Tuesday, July 17, 2012

Pimiento Cheese, Mama's Way

It never fails to amaze me which of my Facebook posts gets a whole lot of attention, although by now I sense a theme that runs through them all: home/hearth/nostalgia.

Or maybe it's just food.

Last night I posted a picture of the ingredients for a bowl of pimiento cheese I was making as a surprise for my husband. See, my Mama used to be able to get him do her bidding by promising him a making of it. I was sometimes allowed to carry it to my house from hers -- but she would always call to double check that he had actually received it.

He loved my Mama so,and the feeling was more than mutual. They were thick as thieves, the two of them. I think being the only two folks at family gatherings who actually knew what rabbit tobacco was might have had something to do with it. I've told the story before of how I actually brought him home to meet my Mama as the fellow I chose to be my escort for my debutante ball, thinking she would be so put off by his lack of polish that she'd let me get out of following through with it.

It didn't work out quite that way. She fell in love with him right then and there, and in the months that followed, I did, too.
Phantom Host Ball, February 1979

Wedding Day, December 1979

I have gotten off track again.

So. We've made it through nearly a year of missing Mama at all the "firsts." It's usually me who gets quiet and pensive, and needs to take a deep breath, but July 4th it was Henry's turn. They always had a deal about ribs, and Mama'd slip him "a little extra folding money" to make sure he had enough to buy her a good slab of them to throw in his smoker. It wasn't enough that she'd pay for the ribs, there was always a little container of pimiento cheese that would find its way here within a week or two.

This year, my husband really missed my Mama hard. There were no ribs, and there was no pimiento cheese.

Until last night, when I decided to make him some. Yes, it's ridiculously easy, but he never wanted me to make it because that was something he and Mama stayed in cahoots about. I posted the picture on my timeline, and folks seemed to enjoy the picture and the conversation, and one even asked me for the recipe, so heck. Why not?

Mama's No Frills Pimiento Cheese

There are so many fancy versions of this, but my Mama was not given to fancy. What you see up there is everything you need.

An 8 ounce block of sharp cheddar.  (If you buy this preshredded, you will be shot at dawn.)
A good glop of mayonnaise. (That would be between 1/3  - 1/2 cup, depending on the state of your arteries.)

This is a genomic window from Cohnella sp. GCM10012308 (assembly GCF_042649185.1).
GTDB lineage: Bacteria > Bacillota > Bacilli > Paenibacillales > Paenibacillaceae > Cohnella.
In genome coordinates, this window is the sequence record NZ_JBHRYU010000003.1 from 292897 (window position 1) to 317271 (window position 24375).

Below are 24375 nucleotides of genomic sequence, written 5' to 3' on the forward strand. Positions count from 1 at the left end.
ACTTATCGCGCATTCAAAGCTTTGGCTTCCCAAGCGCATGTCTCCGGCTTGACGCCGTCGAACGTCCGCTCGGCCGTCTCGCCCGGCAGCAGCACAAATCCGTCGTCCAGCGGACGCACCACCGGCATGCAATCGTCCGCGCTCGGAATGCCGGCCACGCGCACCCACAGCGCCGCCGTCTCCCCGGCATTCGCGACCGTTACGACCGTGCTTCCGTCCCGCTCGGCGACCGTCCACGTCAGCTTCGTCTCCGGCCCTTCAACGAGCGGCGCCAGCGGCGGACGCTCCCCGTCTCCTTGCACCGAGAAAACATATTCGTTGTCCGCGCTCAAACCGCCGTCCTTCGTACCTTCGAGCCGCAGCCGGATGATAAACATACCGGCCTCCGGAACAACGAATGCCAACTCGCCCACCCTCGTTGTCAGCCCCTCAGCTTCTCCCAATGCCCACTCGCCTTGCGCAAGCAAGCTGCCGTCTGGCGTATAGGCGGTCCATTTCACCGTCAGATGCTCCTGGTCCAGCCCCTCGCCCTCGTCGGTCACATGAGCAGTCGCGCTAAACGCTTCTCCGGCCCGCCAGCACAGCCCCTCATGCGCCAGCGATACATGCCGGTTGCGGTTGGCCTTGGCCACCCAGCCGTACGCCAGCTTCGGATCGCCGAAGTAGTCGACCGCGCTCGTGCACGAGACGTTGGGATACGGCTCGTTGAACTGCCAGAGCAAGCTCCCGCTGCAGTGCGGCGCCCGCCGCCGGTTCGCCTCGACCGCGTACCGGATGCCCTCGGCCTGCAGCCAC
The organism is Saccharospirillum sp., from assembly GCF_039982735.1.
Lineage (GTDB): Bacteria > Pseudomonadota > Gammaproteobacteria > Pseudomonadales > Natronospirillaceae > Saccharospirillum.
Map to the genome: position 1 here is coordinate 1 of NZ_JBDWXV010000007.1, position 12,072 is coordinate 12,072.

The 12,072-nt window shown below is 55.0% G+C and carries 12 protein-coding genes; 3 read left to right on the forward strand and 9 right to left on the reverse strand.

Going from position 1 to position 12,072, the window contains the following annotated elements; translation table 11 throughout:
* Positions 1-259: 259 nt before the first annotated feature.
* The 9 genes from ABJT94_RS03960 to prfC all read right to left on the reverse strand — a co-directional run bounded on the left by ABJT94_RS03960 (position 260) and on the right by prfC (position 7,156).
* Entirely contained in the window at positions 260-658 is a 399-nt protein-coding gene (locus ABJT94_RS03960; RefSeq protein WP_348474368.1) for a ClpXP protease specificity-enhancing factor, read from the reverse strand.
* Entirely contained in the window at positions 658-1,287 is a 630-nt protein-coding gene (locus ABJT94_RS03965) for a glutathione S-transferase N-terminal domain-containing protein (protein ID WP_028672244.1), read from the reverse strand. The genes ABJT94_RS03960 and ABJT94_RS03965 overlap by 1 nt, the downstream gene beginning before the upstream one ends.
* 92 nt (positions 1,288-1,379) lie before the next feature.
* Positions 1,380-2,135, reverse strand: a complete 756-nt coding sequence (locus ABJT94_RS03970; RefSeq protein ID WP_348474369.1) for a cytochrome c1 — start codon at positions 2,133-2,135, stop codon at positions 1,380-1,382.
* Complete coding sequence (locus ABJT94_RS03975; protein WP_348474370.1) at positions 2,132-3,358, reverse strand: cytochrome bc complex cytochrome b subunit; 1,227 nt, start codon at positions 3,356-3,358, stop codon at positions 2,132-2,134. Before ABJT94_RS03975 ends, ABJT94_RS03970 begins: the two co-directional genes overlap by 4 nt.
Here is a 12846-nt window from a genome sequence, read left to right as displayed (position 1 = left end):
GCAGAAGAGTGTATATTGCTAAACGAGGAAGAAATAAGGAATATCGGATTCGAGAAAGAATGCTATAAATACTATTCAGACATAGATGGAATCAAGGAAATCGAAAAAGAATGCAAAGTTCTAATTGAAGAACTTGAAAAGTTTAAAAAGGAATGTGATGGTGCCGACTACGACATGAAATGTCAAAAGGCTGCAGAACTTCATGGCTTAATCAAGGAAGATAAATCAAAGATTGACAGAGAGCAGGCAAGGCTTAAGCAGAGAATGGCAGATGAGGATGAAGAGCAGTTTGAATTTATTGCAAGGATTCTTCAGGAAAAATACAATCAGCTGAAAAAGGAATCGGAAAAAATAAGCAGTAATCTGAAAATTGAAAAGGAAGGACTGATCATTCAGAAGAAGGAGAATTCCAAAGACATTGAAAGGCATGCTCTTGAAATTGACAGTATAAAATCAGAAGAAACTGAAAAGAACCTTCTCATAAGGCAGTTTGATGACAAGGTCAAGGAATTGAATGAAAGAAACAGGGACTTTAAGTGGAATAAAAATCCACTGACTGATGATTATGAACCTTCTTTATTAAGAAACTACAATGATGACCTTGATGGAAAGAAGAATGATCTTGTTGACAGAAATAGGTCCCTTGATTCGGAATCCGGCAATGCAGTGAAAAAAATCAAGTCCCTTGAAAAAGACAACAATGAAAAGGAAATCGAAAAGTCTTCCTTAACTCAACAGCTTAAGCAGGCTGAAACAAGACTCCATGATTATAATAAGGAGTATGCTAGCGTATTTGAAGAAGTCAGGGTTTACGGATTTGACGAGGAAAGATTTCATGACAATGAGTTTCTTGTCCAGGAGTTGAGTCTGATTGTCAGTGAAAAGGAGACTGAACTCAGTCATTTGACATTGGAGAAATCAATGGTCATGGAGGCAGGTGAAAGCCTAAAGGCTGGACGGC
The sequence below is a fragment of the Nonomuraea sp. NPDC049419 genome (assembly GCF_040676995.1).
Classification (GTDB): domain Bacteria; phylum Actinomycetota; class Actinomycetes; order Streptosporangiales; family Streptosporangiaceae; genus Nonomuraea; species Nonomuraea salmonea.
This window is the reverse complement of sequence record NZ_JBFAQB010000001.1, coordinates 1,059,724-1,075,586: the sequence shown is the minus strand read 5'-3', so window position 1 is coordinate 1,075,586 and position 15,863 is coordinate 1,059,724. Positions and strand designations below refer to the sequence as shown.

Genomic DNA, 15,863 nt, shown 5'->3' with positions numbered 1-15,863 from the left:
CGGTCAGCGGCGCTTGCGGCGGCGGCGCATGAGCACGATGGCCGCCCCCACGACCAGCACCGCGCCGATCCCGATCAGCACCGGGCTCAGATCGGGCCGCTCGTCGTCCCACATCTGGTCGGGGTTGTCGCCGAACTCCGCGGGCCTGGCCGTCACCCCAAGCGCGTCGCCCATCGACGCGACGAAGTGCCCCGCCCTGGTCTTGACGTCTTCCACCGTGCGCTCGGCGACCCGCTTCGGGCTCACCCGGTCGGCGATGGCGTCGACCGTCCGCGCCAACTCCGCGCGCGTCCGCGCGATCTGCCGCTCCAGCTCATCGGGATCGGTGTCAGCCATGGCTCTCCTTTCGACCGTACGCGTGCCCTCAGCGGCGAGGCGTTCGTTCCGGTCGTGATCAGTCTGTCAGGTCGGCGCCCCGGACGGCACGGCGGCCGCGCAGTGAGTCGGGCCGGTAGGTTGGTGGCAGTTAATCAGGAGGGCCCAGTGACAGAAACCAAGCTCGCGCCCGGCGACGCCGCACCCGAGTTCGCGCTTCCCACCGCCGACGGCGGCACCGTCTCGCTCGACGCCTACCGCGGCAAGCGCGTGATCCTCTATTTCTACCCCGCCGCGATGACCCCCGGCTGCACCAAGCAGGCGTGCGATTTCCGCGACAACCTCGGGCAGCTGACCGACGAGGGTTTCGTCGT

A little jar of diced pimientos (.4 oz is sufficient)
Cayenne pepper

Shred the cheese. Glop the glop of mayo in there and give it a good stir. Always start with a little - you can add, but you can't subtract mayo. If that looks about right toss in the pimientos (DRAIN FIRST!), and just a dash of the cayenne. Again, you can always add more, but once a dish has been over-cayenned there is no going back. 

That's it. The mystery of the South's finest pimiento cheese, revealed.  

Every Southern family has their own variations, so you should feel free to take this basic recipe and change it up, or put Sunday clothes on it, or whatever. Just do not go all low-fat on me. Some things just need what they need, and if you can't eat it that way you oughtn't bother. 

Henry says this was almost as good as Mama's, but I should probably make it again every week or so, just to get it perfect. 

Thursday, July 12, 2012

An exercise in kindness.

When I go out walking/wogging/jalking (a new term I am swiping from somebody else) in the mornings I have a couple things I am sort of obsessive about having with me: my phone and a big handkerchief or bandana.  I have a neat belt into which my phone slides and stays put, and I slip the handkerchief/bandana through it, at my right hip.

I started doing this some time ago when allergies were plaguing me. While that's not a problem right now, I continue to do so because I think it makes me a little more visible to passing motorists. More than once I've yanked it out and waved it when it was obvious a driver was distracted, just as a way to catch their eye.

I have an assortment from which to choose each morning:  blue, pink, or red bandanas, and a large white linen handkerchief that is reserved for special occasions.  (I carried it with me when I participated in the 2011 half-marathon, in honor of my mother who had been diagnosed two days earlier with late stage small cell lung cancer. White is the "color" for lung diseases.)

But, in regular fashion, I digress.

This morning I took a longer jalk than I often do on weekday mornings. It was horribly humid during the last mile when I turned onto Fernway from Greenpark. There's a really nice shady span there and I needed it. I pulled my bandana from my belt, wiped my face -- sweat was getting in my eyes! -- and stuck it back in the belt, then proceeded to jog past a couple houses. (I noticed a couple people were fixing to pull out of their driveways, and I'd rather get out of their way so they don't have to wait for me.)